How first rabbit haemorrhagic disease virus case in Sub-Saharan Africa was uncovered
Again, the African Centre of Excellence for the Genomics of Infectious Disease (ACEGID) at Redeemer’s University (RUN), Ede, Osun State, has blazed the trail on medical diagnosis and research. The Centre has reported the first genome sequences of Rabbit Haemorrhagic Disease Virus (RHDV) in Sub-Saharan Africa.
Redeemer’s University was the first private and public facility in Nigeria with the capacity to diagnose the Ebola Virus Disease (EVD). It was in Christian Happi’s laboratory at Redeemer’s University, where the first case of Ebola from Nigeria was diagnosed in 2014.
Scientists at ACEGID also developed and patented two rapid diagnosis test kits for the Ebola Virus Disease and Lassa Virus, which are haemorrhagic diseases, in 2017.
Meanwhile, in August 2020, following reports of devastating outbreaks of suspected Rabbit Haemorrhagic Disease (RHD) in Rabbit farms around, Ibadan, South-western region of Nigeria, tissue samples were obtained from five rabbits post mortem for molecular confirmation. Symptoms observed included: anorexia, lacrimal discharge, lethargy, bleeding from the oral and nasal orifices and sudden death in mostly exotic breeds of all ages and sex.
On September 25, 2020, at ACEGID, samples were homogenized in TRIzol and nucleic acid extracted using the QIAamp Viral RNA extraction kit (Qiagen, Hilden, Germany). RT-PCR targeting the VP60 gene of the RHDV genome was carried out using One-step SuperScript™ III One-Step RT-PCR with Platinum™ Taq DNA Polymerase (Invitrogen, USA) kit. RT-PCR products were viewed in 1% agarose gel. Two out of five samples were RT-PCR positive for RHDV. Nextera XT sequencing libraries were prepared from extracted RNA following previously published protocol.
Libraries were sequenced using the Illumina Miseq machine in the sequencing platform of ACEGID. Following sequencing, raw reads from the next-generation sequencing machine were uploaded to our cloud-based platform (DNAnexus, www.dnanexus.com 2). Quality control check was conducted on the raw reads using fastqc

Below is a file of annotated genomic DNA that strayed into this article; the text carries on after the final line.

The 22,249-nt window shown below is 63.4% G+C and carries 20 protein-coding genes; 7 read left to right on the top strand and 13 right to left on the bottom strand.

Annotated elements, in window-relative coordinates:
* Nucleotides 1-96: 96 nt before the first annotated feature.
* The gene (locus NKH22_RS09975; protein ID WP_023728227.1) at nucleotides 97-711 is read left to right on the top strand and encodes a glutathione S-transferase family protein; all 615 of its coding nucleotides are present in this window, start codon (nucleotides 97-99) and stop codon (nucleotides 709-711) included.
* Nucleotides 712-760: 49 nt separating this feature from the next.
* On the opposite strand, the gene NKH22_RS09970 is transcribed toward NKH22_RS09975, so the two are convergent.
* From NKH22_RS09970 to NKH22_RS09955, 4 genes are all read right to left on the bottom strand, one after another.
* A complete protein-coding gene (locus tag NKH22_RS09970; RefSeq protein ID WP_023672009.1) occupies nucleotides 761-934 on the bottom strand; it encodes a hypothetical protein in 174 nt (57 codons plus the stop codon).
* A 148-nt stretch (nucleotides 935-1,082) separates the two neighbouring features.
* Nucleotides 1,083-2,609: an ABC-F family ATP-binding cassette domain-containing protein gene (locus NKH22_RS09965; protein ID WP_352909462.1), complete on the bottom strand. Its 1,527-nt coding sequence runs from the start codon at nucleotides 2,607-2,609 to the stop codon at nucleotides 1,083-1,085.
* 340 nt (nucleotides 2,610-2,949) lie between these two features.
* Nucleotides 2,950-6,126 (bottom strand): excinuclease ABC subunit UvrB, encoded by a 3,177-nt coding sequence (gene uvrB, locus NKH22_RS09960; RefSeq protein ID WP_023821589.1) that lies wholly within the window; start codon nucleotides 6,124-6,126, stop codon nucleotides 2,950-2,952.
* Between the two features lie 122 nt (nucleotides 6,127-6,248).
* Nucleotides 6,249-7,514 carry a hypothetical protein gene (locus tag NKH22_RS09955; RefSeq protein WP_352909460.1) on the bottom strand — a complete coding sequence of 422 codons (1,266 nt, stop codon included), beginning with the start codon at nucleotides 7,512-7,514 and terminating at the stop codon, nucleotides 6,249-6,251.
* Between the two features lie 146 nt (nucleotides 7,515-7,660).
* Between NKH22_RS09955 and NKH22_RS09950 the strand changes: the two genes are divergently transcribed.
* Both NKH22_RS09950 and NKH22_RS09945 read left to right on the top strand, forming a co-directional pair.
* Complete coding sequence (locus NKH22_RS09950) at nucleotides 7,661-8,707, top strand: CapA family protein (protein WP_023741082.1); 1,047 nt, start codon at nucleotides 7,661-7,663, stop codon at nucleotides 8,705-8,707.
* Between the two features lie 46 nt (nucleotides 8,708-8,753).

(https://www.bioinformatics.babraham.ac.uk/projects/fastqc 1). Metagenomics analysis was carried out using Kraken. Three RHDV genomes (One full and two partial) were assembled on October 1, 2020, using publicly available software viral-ngs v2.1.8 (https://github.com/broadinstitute/viral-ngs 1) implemented on DNAnexus. Sequence analysis revealed that the three sequences from this study belong to genotype Lagovirus europaeus/GI.2 also known as RDHV2 or RHDVb. This genotype was first identified in 2010 as a novel pathogenic form of lagovirus in France (Le Gall-Reculé et al., 2011) after which it spread rapidly through Europe and other parts of the world (Oceania, North America and Africa). It has also been reported to replace former circulating GI.1 strain in Australia and Portugal.
Ninety representative RHDV sequences were obtained from the NCBI database and aligned with our three sequences using MAFFT v7.388 with further adjustment made manually as necessary in Geneious. A neighbour-joining tree was generated also in Geneious from a distance matrix corrected for nucleotide substitutions by the Tamura-Nei model. The tree was viewed and manually edited using FigTree (http://tree.bio.ed.ac.uk/software/figtree/). Phylogenetic analysis showed that the sequences from this study belong to the RHDV2 genotype as they clustered together in the same clade with previous RHDV2 sequences from Europe.
To investigate the discrepancy between the PCR and sequencing results, the researchers aligned the three sequences from this study with all sequences in the same RHDV2 clade on the tree to check for amino acid mutations specific to our new sequences from Nigeria. “We also mapped the RT-PCR primers to our full genome obtained from this study to check if any mutation observed occurred in the target regions of the primers. Analysis of the Single Nucleotide Polymorphisms (SNPs) in the RHDV2 genome of a sample (RT5) obtained from our study, revealed 11 unique mutations resulting in amino acid changes. These are: Thr179Ile, Leu216Ser, Leu342Ser, Arg827Lys, Gln928Arg, Thr1337Ile, Thr1742Ile, Leu1929Pro, Ser1978Phe, Val2104Ala, Val2127Ala. Four of these mutations (Leu1929Pro, Ser1978Phe, Val2104Ala, Val2127Ala) occur in the region of target for the RT-PCR primers. Sample RT4 had a unique mutation Pro440Leu compared to other RHDV2 sequences they clustered with on the tree,” the researchers noted.
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